Primary (Urban) Co-operative Banks are an important segment of the credit structure. The provisions of the Banking Regulation (Amendment) Act, 2020 are applicable to Primary (Urban) Co-operative Banks (UCBs) with effect from June 26, 2020. The amendments have brought near parity in regulatory and supervisory powers between UCBs and commercial banks in respect of regulatory powers including those related to governance, audit and resolution. Consequently, a comprehensive review of regulatory/supervisory approach towards the sector is required in the light of these amendments. Accordingly, it has been decided to set up an Expert Committee on UCBs involving all stakeholders in order to provide a medium-term road map to strengthen the sector, enable faster rehabilitation/resolution of UCBs, as well as to examine other critical aspects relating to these entities. The constitution of the Committee as well as the terms of reference will be notified separately.

10. Remittances to International Financial Services Centres (IFSCs) under the Liberalised Remittance Scheme

At present, resident individuals are not allowed to make remittances to IFSCs established in India under the Liberalised Remittance Scheme (LRS). In order to deepen the financial markets in IFSCs and provide an opportunity to resident individuals to diversify their portfolio, on a review, it has been decided to permit resident individuals to make remittances to IFSCs established in India under the Scheme. Since remittances towards current account transactions like travel, education, gifts and capital account transactions like purchase of immovable property are not relevant with respect to IFSCs in India, remittances will be permitted only for making investments in securities issued by the non-resident entities in IFSCs. Resident Individuals may also open a non-interest bearing Foreign Currency Account (FCA) in IFSCs for making investments under LRS. The funds in the FCA shall be used only for the purpose of making permissible investments in IFSC and any funds lying idle in the account shall be repatriated to resident account of the investor in India within a period of 15 days from receipt. Detailed guidelines in the form of an AP DIR Circular shall be issued shortly.

III. Deepening Financial Markets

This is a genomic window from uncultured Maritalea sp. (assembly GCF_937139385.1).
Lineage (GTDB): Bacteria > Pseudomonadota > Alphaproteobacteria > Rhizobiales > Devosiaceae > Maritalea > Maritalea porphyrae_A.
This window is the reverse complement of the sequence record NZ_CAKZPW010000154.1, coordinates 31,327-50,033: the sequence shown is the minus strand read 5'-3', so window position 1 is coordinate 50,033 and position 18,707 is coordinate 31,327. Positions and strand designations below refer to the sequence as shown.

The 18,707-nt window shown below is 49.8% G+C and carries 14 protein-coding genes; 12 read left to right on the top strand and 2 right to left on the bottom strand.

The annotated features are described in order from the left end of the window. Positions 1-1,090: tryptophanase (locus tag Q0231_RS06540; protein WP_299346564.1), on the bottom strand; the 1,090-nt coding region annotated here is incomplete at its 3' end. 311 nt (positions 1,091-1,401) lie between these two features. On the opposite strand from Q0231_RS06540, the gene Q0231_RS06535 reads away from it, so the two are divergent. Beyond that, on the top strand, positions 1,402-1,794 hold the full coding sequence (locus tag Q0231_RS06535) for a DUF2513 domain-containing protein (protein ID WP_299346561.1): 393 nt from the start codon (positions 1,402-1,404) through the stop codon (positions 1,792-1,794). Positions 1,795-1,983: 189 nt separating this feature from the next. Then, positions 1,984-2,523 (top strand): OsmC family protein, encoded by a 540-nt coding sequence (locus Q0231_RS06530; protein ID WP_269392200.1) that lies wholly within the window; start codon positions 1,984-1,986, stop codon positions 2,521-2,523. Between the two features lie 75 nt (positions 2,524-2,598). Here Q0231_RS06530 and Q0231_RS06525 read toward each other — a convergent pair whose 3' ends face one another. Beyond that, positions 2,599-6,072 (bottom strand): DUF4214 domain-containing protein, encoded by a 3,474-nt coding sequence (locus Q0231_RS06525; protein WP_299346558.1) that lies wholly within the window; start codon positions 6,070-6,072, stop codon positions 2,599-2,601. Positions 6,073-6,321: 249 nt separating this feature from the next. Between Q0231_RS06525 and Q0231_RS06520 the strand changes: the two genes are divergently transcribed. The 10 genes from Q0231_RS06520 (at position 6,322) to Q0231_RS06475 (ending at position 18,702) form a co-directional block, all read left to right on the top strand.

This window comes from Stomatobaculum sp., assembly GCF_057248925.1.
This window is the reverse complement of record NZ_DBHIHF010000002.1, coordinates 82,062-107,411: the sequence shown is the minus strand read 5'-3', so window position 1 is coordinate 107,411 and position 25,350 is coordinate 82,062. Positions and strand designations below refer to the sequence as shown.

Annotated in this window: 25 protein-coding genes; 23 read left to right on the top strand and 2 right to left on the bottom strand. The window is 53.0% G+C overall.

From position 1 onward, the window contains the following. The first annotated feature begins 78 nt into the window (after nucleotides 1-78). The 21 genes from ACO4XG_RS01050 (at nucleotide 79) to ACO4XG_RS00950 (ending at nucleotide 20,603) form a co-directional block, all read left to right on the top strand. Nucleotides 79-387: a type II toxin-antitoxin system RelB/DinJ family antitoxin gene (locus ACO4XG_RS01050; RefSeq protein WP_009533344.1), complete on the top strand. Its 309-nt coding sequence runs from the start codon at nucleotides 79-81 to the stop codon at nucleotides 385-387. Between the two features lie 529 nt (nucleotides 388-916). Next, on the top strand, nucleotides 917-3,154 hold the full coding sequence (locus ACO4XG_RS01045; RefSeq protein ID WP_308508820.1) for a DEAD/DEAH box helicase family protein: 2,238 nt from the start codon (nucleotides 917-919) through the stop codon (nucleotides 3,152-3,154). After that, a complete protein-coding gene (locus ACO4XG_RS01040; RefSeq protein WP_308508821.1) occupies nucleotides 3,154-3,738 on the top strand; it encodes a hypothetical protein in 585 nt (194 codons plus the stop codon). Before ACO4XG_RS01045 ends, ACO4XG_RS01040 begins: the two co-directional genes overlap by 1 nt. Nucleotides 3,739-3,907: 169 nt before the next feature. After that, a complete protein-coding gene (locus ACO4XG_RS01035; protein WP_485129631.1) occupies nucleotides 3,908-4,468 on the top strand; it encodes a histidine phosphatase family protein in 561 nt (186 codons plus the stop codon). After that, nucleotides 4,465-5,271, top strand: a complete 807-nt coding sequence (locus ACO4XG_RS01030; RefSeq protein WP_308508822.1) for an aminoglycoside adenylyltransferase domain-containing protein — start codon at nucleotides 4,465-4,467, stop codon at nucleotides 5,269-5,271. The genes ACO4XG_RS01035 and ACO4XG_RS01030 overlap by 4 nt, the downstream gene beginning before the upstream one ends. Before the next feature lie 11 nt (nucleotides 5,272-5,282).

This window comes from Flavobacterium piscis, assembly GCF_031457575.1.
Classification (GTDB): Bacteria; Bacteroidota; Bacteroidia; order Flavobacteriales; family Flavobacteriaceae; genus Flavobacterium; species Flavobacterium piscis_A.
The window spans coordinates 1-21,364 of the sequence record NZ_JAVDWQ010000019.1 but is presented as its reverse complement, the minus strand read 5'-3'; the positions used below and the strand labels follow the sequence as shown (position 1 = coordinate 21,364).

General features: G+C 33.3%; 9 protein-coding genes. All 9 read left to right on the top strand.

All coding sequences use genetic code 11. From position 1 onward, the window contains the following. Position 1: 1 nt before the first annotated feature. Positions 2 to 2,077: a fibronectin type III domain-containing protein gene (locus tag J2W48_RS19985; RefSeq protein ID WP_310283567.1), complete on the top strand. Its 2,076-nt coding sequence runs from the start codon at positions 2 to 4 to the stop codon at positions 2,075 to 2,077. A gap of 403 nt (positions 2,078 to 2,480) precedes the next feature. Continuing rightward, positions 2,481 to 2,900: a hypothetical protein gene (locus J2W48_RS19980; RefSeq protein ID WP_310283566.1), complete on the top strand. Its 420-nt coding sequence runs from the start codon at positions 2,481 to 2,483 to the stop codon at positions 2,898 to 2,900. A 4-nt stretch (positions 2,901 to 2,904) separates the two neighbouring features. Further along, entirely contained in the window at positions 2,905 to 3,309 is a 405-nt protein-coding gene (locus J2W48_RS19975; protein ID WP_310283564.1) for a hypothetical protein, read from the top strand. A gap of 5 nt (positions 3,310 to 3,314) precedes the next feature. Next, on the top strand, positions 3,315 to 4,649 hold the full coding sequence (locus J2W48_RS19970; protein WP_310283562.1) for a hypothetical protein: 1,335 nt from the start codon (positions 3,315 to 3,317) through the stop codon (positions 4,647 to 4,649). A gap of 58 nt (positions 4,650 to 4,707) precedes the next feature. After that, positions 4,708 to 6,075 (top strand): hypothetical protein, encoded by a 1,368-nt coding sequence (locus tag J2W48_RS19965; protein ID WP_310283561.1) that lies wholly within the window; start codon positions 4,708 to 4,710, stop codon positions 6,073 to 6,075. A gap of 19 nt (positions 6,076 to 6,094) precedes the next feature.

11. Allowing Retail Investors to Open Gilt Accounts with RBI

Encouraging retail participation in the Government securities market has been the focus area of the Government of India and the RBI. Accordingly, several initiatives viz. introduction of non-competitive bidding in primary auctions, permitting stock exchanges to act as aggregators/facilitators for retail investors and allowing odd-lot segment in the NDS-OM secondary market, have been taken in the past. As part of continuing efforts to increase retail participation in government securities and to improve ease of access, it has been decided to move beyond aggregator model and provide retail investors online access to the government securities market – both primary and secondary - along with the facility to open their gilt securities account (‘Retail Direct’) with the RBI. Details of the facility will be issued separately.

12. Foreign Portfolio Investors (FPIs) Investment in Defaulted Bonds

At present, foreign portfolio investors (FPI) can invest in security receipts and debt instruments issued by Asset Reconstruction Companies and debt instruments issued by an entity under the Corporate Insolvency Resolution Process as per the resolution plan approved by the National Company Law Tribunal under the Insolvency and Bankruptcy Code, 2016 and these investments are exempted from the short-term limit and minimum residual maturity requirement under the Medium Term Framework (MTF) for investment by FPIs in corporate bonds. In order to further promote investment by FPIs in corporate bonds, it is proposed to extend similar exemptions to defaulted corporate bonds. Accordingly, FPI investment in defaulted corporate bonds will be exempted from the short-term limit and the minimum residual maturity requirement under the MTF. Detailed guidelines are being issued separately.